Jared from “Lies Before Breakfast” submitted this post called “Action” in response to our Mission Statement:
The Afrospear has the potential to be a powerful tool, which can be used to better our community. At the beginning of anything that is new, the possibilities of what I can do are in fact, limitless. However, there comes a time when a movement, social group, corporation, or faction must define its objectives, goals, strategic methods, and ideology. The primary purpose of this essay is to respond to some key questions raised in the Afrospear mission statement. The secondary goal is to begin a conversation or rather a process that will sharpen the spear. That is, from the cacophony of ideas and opinions that is the Afrospear, what core themes and actions will create the sharp, piercing point of change, which I believe these times and our mission call for.
What problems do we face, and what clear goals should we set to solve them? Where should our priorities lie?
The African Diaspora, is faced with a myriad of challenges. From Alabama to Darfur, from the Congo to Compton, the legacy of imperialism, slavery, and injustice challenge our people every day. Moreover, these challenges are merged with crisis that affects every human being on the planet, such as climate change and globalization. It seems at times that these challenges are insurmountable.
Yet the Afrospear must have a specific set of overarching purposes and ideology. We cannot, it seems, address all the issues that face our people. Although our community lacks the relevant and effective infrastructure needed to meet the challenges we face, we cannot afford to be too divergent in our courses of action. While we should be as diverse as possible in our ideas and thoughts, our actions must strike these challenges in unison. There are two issues that I think our community-need and to a lesser extent the political climate call us to act on.
The first is healthcare. Access to affordable healthcare should be a birth right of every American citizen. AIDS, STD’s, diabetes and other health issues disproportionately affect our community. Many members of our community do not have access to the care, preventative treatments, or medicines needed to combat health issues. On the economic front, today’s labor market is fluid and unstable, a health care system that weds access to healthcare to employment status is particularly worrisome. There is, for sure, a debate to be had as to which system (single payer vs. a hybrid system) we should adopt— and we can learn from our brothers and sisters in Canada the benefits/flaws of a single payer system. Either way, our actions should be to educate ourselves and our community about this most pressing issue. We must begin to organize and lobby for the creation of a universal healthcare system. That means demanding the candidates seeking office, our employers, churches, etc become active now.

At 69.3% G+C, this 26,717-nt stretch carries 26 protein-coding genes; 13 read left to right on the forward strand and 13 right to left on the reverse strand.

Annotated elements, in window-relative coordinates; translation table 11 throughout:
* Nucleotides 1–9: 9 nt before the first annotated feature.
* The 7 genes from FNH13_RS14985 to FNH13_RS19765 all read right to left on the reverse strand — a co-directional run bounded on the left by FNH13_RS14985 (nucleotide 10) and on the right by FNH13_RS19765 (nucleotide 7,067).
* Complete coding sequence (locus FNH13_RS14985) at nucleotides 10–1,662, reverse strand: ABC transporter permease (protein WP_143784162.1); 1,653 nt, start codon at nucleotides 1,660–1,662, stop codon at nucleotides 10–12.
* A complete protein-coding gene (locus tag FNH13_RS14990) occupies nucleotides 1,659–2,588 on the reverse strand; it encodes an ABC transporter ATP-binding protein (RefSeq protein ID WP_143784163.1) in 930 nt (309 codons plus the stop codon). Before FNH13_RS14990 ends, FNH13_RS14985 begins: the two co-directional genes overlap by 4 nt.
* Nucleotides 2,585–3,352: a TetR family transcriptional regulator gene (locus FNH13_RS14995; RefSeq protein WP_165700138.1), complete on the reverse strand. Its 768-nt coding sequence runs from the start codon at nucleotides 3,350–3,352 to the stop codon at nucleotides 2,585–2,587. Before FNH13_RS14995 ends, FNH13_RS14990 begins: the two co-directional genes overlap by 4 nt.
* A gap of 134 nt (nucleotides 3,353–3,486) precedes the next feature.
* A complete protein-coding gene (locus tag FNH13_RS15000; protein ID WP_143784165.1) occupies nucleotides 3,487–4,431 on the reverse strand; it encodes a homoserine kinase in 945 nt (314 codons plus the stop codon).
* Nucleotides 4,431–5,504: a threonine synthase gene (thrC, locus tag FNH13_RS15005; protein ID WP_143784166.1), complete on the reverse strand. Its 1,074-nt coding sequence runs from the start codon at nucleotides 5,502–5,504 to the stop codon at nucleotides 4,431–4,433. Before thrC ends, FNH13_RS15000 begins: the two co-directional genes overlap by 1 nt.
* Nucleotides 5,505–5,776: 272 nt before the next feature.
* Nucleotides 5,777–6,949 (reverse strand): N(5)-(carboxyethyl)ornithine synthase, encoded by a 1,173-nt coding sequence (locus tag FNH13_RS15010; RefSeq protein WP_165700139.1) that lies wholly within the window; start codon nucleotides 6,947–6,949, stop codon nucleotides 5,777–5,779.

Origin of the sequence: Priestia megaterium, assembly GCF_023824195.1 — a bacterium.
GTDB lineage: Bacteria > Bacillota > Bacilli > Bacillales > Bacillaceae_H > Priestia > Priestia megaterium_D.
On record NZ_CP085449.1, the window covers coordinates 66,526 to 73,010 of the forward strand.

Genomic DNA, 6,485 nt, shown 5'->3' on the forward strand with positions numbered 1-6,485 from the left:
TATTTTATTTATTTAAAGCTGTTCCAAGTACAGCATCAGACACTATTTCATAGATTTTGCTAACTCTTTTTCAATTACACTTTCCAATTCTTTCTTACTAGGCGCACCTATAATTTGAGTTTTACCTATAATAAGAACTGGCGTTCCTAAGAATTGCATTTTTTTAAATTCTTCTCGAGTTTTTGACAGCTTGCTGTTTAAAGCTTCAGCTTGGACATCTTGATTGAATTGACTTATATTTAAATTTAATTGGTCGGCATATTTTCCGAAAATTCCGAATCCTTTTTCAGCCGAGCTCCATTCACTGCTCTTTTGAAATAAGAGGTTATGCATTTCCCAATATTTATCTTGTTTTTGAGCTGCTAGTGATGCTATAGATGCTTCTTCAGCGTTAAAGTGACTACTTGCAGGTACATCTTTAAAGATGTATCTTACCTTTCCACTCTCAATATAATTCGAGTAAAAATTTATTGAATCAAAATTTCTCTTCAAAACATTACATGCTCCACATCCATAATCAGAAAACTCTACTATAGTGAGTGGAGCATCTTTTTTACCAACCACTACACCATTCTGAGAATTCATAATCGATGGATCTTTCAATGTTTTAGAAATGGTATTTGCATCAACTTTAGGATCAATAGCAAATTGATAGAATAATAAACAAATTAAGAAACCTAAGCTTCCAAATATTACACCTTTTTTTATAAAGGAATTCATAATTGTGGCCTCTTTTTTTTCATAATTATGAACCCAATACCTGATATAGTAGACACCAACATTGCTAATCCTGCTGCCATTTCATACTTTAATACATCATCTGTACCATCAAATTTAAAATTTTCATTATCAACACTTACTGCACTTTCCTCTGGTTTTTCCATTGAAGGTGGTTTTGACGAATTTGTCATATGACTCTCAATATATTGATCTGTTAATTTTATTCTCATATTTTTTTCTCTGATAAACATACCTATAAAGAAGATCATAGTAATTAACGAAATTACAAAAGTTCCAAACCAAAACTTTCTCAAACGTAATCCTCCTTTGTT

The second priority where the Afrospear can be effective is challenging the entrenched leadership establishment of our community. By that I mean challenging members of the Congressional Black Caucus who don’t represent the interest of their constituents. Gerrymandering has left many in the CBC in safe districts, where they aren’t challenged and held accountable. The obvious example is, of course, “Dollar” Bill Jefferson, who won reelection despite a terrible voting record on black issues and allegations of corruption. Aside from cleaning out elements of the CBC this also means lifting up a new generation of leaders. It is fair to say that the attitudes, politics, and values of the younger element of our community differ substantively from our current leadership. Yet even, new leaders seem to pass through the same structures and channels that gave us the establishment we have today. Our new leaders should be reflective of the generation of people they will have to lead. Similarly, there should be diversity in the new leadership. Black nationalists, pan-Africanist, progressives, moderates, secularist, radicals, Marxists, should all have a place. Let’s revive the robust debate that once occupied our community’s discourse.
When should we band together? When should we break apart?
These questions are a lot harder to answer. In theory we should be united more often than not, as the same issues that affect me should in turn affect you. And although the two issues, healthcare and leadership, are in my opinion the most important. There is much room for disagreement. As stated earlier, if we truly are to be a “spear of change” once a given course of action is decided on we must strike in unison. However, there is also space for different schools of thought and action—but all courses of action should be measured against their ability to achieve our over arching purpose. The problem, with not adopting—and we shouldn’t—a political ideology is that it will often be the case that ideological grounds will be points of contention within the Afrospear.
It is my hope that the Afrospear becomes as beautiful and vibrant as the thinkers that it’s comprised of. There are some who call for a change, while others are instruments of change. Members of the Afrospear have taken the first step in becoming members of the latter group.